Alberni-Pacific Rim MLA Scott Fraser speaks to the crowd on top of the hump Sunday morning protesting a lack of provincial legislation for the forest lands surrounding the Alberni Valley.

Alberni-Pacific Rim MLA Scott Fraser speaks to the crowd on top of the hump Sunday morning protesting a lack of provincial legislation for the forest lands surrounding the Alberni Valley.

Hundreds protest closed gates around Alberni Valley

A protest on top of the hump arranged by Alberni-Pacific Rim MLA Scott Fraser drew hundreds.

Hundreds of Port Alberni residents gathered on top of the hump near Loon Lake Main on Sunday morning to protest the recent road closures to forest lands around the Alberni Valley.

It was, as Alberni-Pacific Rim MLA Scott Fraser put it, a moment of “unity.”

Fraser organized the event with CHEK News.

Fraser wanted to get the message out to the provincial government that there isn’t enough legislation for the Valley’s forest lands, which allows private organizations like Island Timberlands to close roads to the public.

The protest spread largely through word of mouth, with most people learning about it through texts, emails or posts on Facebook. Even Fraser was surprised by the turnout.

“I was expecting maybe 25 people,” he laughed.

Cars were lined up and down Highway 4 for a kilometre on either side. People travelled from as far as Victoria to attend.

“I got wind that it had gone kind of viral,” said Fraser. “I had no idea. I was going to get news on this, but not like this,” he said. “This is way better.”

Fraser had contacted the Port Alberni RCMP ahead of time to inform them that there might be excess traffic on the hump, and the RCMP did a drive by at the start of the event.

Shortly before the rally was scheduled to begin, Fraser and the CHEK News team were delayed by a motor vehicle accident near Cameron Lake that closed Highway 4 in both directions for about an hour.

“A lot of people in the lineup were people coming here,” Fraser said.

Judy Carlson, a Port Alberni resident, said, “It’s meant to publicize the fact that there’s no legislation. There are a lot of people concerned. More and more gates have been appearing. The roads used to be open all week long, now they’re weekends only, restricted hours. There’s no certainty of anything.”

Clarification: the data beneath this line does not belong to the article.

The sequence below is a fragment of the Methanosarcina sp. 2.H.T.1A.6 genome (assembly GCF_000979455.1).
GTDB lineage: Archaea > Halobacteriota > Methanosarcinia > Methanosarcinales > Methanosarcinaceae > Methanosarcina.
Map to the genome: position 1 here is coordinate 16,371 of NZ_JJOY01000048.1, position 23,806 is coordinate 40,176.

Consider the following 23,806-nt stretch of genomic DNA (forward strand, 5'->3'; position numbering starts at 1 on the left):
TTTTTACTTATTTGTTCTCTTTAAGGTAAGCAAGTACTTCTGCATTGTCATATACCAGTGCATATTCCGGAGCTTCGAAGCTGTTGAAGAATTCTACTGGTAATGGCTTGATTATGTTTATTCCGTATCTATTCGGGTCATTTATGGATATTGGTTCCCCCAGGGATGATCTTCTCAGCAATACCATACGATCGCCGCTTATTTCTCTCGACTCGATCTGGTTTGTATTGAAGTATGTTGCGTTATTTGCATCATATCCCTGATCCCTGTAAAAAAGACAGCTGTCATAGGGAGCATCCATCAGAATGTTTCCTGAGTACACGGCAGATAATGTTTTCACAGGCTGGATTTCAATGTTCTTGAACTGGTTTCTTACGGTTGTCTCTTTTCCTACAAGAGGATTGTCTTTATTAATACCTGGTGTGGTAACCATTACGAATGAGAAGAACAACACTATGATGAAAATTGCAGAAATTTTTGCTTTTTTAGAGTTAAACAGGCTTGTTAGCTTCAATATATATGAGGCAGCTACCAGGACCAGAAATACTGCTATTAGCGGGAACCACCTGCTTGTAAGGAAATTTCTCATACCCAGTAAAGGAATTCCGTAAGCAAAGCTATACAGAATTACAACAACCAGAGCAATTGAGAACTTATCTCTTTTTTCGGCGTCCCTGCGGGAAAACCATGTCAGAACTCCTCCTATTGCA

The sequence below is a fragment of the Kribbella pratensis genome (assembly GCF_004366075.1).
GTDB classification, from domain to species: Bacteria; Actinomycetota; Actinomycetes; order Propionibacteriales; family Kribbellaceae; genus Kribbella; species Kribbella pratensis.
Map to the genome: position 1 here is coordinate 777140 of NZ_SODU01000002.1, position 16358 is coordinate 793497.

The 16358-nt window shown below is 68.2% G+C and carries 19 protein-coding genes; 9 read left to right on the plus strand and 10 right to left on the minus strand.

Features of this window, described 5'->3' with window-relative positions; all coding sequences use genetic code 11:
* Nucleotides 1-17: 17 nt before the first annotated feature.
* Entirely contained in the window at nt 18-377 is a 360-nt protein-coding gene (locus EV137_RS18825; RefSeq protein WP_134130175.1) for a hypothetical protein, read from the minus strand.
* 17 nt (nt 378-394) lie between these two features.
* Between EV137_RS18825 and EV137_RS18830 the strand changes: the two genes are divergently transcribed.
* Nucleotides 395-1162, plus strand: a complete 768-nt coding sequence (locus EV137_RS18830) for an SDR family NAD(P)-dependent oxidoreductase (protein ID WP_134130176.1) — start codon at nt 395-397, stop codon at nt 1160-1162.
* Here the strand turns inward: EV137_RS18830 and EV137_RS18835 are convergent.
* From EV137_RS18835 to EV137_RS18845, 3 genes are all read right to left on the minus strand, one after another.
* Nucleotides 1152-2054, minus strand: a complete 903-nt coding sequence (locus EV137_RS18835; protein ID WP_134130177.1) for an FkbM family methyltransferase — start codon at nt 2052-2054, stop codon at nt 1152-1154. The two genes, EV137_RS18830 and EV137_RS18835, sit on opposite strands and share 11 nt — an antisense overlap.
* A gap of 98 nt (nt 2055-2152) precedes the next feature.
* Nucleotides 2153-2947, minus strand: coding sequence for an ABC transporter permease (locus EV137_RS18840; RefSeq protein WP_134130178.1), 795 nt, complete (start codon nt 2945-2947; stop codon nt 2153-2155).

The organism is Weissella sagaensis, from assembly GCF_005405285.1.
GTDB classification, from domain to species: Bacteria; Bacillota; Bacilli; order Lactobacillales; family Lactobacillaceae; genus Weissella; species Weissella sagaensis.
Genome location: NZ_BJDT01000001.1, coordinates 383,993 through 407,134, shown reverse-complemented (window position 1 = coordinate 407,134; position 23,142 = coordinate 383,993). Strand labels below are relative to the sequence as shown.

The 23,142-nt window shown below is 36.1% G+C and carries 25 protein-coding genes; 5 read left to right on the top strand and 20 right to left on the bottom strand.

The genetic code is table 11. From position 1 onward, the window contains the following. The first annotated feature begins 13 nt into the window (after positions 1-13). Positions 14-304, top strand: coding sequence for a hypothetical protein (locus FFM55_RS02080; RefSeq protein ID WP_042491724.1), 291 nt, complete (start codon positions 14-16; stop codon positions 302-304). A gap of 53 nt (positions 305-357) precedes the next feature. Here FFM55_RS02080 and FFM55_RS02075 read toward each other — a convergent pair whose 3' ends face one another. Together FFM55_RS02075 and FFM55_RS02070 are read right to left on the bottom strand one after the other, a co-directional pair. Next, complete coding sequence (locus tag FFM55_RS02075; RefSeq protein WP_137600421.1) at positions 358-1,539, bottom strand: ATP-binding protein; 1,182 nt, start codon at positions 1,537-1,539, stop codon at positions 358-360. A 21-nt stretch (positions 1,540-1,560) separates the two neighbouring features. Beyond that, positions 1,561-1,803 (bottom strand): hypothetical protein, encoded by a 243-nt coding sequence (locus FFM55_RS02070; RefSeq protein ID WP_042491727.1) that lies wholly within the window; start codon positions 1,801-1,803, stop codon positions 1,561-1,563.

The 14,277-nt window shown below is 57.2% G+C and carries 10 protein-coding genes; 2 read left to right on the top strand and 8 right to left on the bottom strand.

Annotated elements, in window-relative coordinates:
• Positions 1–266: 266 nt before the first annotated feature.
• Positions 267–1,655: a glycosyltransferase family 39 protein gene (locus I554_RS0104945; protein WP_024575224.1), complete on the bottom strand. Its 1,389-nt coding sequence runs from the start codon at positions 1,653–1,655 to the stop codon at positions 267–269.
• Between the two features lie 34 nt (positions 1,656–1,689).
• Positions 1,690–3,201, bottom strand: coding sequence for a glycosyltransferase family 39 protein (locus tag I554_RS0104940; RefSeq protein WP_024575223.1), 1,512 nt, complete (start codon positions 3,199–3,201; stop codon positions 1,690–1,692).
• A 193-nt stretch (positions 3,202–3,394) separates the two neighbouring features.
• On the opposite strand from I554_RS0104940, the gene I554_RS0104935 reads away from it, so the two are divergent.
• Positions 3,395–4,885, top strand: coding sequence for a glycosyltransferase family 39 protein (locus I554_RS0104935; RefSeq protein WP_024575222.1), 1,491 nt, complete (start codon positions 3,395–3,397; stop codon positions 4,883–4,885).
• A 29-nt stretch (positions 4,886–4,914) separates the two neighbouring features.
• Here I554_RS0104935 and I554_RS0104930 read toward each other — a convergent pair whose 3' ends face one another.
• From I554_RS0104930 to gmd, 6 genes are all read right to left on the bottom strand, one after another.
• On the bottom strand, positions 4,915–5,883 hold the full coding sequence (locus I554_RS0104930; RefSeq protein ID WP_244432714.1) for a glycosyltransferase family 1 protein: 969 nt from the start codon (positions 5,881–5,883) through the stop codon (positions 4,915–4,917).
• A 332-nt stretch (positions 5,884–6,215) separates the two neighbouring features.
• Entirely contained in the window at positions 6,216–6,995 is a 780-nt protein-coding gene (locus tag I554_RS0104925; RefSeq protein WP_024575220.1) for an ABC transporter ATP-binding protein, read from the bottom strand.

“This issue has been going on for a while,” said resident Sarah Thomas. “You have to go through private lands in order to access provincial lands. The legislation is not strong enough to protect access.”

“There’s very little provincial legislation,” agreed Carlson. “It doesn’t protect wildlife or our watershed. It certainly doesn’t even mention recreation.”

A Tree Farm License previously allowed open access to these lands, but in 2004, the provincial government privatized parts of crown land, and private companies have been allowed to steadily restrict access.

“This is about so much more than just gates being put up,” said Fraser. “It’s about a government that’s derelict in their duty.”

“This is our backyard,” said Cherry Creek resident Phyllis Francoeur. “Part of it is not, we know that, but part of it is.”

She said that she recognizes vandalism is a cause for Island Timberlands putting their gates up, and urges campground visitors to clean up after themselves.

“The majority of us want to enjoy our natural resources, and they’re making it tough for everybody else.”

Len Cherry, president of the Alberni Valley Hill Climber Club, was frustrated by the fact that provincial lands are no longer accessible. “We have the oldest provincial park in B.C. and the largest on the Island,” he said, referring to Strathcona Park. “And you can’t access it without getting through their property.

“Our hiking trails, our lakes and streams are no longer accessible,” he went on. “The roads are supposed to remain public access.”

He said he has no problem with Island Timberlands closing the gates while they are working. “But when they’re out of the area, let us back in. If you happen to be on the wrong side, your vehicle gets locked in.”

He gestured towards the crowd of hundreds. “This is a pretty good idea of how the people of Port Alberni feel.”

Port Alberni city councillor Chris Alemany emphasized from a city standpoint that the city can’t do anything about the blocked roads. “This is something the province has to fix,” he said.

He noted that he frequently goes up to Cameron Main with his family to go sledding, but recently found himself locked out. “I’ve never seen that gate closed ever in my entire life.

“We can’t diversify the economy if people are being locked out from their economy.”

Alemany also expressed concern regarding the community’s watershed, which is located behind one of these locked gates near Island Timberlands operations.

Fraser agreed that this is a provincial issue.

“I know you’re angry, but we don’t take it out on Island Timberlands employees,” he told the crowd. “The responsibility for this mess, the restricted access to the lands we’ve always used, rests with this government.”

“This is an issue created by the Liberal government,” he explained later. “They pulled the public tree farm license, Minister de Jong gave it to Weyerhauser for free. All to the detriment of the people of the Alberni Valley.”

Fraser noted that one of the stipulations of this “giveaway” was that the public is supposed to retain access to these roads and access points. Lately, this has not been allowed to happen.

A petition that started online campaigning for Island Timberlands and the provincial government to keep the gates open garnered more than 5,000 signatures. Fraser presented the petition to legislature on Monday.